Discipline: Computer Sciences and Information Management
Subcategory: Computer Engineering
Dolores Petropulos - Rollins College
SmallSat technology has an unrealized potential in both the private industry and in the federal government. Currently over 100 companies, 50 universities and 17 governmental agencies are involved in SmallSat research and development. In 1994, the U.S. Army Missile and Defense mapped the moon using SmallSat imagery. Since then Smart Phones have introduced this imagery to the people of the world. Many diverse industries have watched this trend. The deployment cost of SmallSats is also greatly reduced compared to traditional satellites due to the fact that multiple units can be deployed in a single mission. Imaging payloads have become more sophisticated, smaller and lighter. In addition, the growth of small technology obtained from private industries has led to the more widespread use of SmallSats. This includes greater revisit rates in imagery, significantly lower costs, the ability to update technology more frequently and the ability to decrease vulnerability of enemy attacks. The popularity of SmallSats show a changing mentality in this fast paced world of tomorrow. What impact has this created on the NASA Space Communication and Navigation (SCaN) networks now and in future years?
In this project, I, with assistance from NASA SCaN engineers, have been developing a SmallSat Relational Database which can support the modeling and simulation of SmallSats within the NASA Strategic Center for Education, Networking, Integration and Communications (SCENlC) Modeling and Simulation Lab. The NASA (SCaN) Program can use this modeling system to project required network support needs in the next 10 to 15 years. The SmallSat Rational Database could model SmallSats just as the other SCaN databases model the more traditional larger satellites.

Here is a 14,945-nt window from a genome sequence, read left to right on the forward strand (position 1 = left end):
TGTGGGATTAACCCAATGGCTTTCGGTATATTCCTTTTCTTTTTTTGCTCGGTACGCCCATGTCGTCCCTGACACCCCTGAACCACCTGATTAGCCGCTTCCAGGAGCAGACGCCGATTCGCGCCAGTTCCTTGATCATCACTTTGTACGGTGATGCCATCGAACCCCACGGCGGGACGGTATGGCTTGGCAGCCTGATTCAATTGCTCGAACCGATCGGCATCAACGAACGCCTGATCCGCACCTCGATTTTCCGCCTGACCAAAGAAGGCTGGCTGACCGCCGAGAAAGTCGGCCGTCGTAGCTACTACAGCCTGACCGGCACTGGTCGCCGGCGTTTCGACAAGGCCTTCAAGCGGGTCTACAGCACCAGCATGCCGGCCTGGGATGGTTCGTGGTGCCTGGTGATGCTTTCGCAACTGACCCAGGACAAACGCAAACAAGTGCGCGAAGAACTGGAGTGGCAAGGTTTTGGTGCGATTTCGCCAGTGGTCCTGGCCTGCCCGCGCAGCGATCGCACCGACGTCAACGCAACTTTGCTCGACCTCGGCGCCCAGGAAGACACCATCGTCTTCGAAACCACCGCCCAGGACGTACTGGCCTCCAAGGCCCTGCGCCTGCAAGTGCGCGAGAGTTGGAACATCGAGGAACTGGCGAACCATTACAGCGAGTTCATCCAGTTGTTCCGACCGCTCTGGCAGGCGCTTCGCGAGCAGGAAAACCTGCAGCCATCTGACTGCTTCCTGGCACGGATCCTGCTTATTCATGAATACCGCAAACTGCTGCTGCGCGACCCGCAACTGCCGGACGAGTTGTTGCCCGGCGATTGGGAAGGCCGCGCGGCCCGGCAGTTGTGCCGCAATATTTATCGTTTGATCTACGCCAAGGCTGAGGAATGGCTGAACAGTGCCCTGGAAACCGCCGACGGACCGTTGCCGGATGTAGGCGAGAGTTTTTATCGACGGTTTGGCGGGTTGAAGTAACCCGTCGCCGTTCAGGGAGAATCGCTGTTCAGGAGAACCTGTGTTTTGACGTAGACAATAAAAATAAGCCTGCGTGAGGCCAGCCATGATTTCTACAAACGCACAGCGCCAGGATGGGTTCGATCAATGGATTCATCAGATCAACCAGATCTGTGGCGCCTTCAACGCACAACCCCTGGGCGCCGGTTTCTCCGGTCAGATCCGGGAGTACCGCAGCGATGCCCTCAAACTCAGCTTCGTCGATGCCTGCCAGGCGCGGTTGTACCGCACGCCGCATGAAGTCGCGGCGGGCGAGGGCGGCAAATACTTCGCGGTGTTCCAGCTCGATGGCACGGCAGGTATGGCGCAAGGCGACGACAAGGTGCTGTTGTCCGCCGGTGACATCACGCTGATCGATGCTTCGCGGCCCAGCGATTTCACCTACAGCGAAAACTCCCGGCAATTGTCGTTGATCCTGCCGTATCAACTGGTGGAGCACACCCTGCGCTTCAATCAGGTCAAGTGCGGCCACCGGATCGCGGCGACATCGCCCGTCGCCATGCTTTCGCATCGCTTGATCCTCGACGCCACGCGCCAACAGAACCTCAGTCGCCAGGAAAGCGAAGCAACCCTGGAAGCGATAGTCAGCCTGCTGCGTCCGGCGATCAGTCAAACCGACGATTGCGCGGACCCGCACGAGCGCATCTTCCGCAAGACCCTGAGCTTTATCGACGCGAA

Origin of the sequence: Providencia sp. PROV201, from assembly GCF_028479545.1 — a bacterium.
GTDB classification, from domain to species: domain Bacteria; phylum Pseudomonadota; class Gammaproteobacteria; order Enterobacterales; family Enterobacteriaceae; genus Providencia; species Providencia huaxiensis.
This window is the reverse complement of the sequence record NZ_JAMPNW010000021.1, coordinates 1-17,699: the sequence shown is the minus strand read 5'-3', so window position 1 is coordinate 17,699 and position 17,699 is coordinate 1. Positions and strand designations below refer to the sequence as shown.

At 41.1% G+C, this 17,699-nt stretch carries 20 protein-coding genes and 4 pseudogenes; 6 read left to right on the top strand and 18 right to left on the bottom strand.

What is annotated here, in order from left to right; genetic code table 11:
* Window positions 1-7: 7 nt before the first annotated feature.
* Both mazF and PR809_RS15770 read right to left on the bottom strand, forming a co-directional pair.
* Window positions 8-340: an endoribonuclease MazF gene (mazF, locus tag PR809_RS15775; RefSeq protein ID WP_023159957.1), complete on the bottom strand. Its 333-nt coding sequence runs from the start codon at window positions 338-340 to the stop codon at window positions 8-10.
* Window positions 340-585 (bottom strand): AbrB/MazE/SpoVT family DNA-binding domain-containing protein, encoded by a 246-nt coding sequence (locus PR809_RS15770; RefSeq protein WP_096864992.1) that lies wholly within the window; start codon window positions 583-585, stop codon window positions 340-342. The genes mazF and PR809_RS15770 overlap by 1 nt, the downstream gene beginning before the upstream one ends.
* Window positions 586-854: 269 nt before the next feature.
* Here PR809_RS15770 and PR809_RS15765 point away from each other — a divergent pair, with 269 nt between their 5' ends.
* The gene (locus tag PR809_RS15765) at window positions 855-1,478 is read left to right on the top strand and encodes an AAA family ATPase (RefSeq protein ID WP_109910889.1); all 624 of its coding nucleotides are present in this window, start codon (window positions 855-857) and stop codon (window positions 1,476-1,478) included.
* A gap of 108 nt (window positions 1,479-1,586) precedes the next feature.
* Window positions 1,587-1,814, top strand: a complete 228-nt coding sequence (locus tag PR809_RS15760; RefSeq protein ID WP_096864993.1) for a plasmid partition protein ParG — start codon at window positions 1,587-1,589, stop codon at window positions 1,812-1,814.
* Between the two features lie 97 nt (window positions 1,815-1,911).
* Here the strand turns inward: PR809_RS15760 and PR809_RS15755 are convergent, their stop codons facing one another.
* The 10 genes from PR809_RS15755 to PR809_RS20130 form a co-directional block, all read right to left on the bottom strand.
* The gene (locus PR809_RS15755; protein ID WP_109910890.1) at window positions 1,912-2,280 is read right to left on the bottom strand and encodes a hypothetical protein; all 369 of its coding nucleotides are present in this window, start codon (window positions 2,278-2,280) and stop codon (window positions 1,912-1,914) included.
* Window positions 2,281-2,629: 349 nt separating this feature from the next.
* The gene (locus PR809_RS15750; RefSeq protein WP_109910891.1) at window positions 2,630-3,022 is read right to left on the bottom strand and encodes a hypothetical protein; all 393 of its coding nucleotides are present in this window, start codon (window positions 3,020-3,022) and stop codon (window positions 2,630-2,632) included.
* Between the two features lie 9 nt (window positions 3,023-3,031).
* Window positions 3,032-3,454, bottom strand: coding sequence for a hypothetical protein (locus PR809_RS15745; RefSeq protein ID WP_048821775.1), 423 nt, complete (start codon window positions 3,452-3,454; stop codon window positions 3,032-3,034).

Some enhancements to this database structure are that the SmallSat Database is designed to be build-to-order (BTO). My SmallSat database holds various unique hardware configurations that can be used to model a SmallSat. It will require significant effort to develop as the research material is unique and part of the unique data will need to be populated by hand. This data has to be verified to obtain the correct unique data information that is required for accuracy. My SmallSat Relational Database can also be integrated with the SCENIC Simulation modeling system that is currently in development by other NASA Interns in the SCaN Program. The SmallSat Relational Database simulation will be of great significance in assisting the NASA SCaN group to understand the impact that SmallSats have made. What I have created and worked on this summer session 2015, is the basis for a tool that will be of great value to the NASA SCaN SCENIC Simulation Environment for years to come.
Funder Acknowledgement(s): Entry Point (ERNST)
Faculty Advisor: Robert Bittner,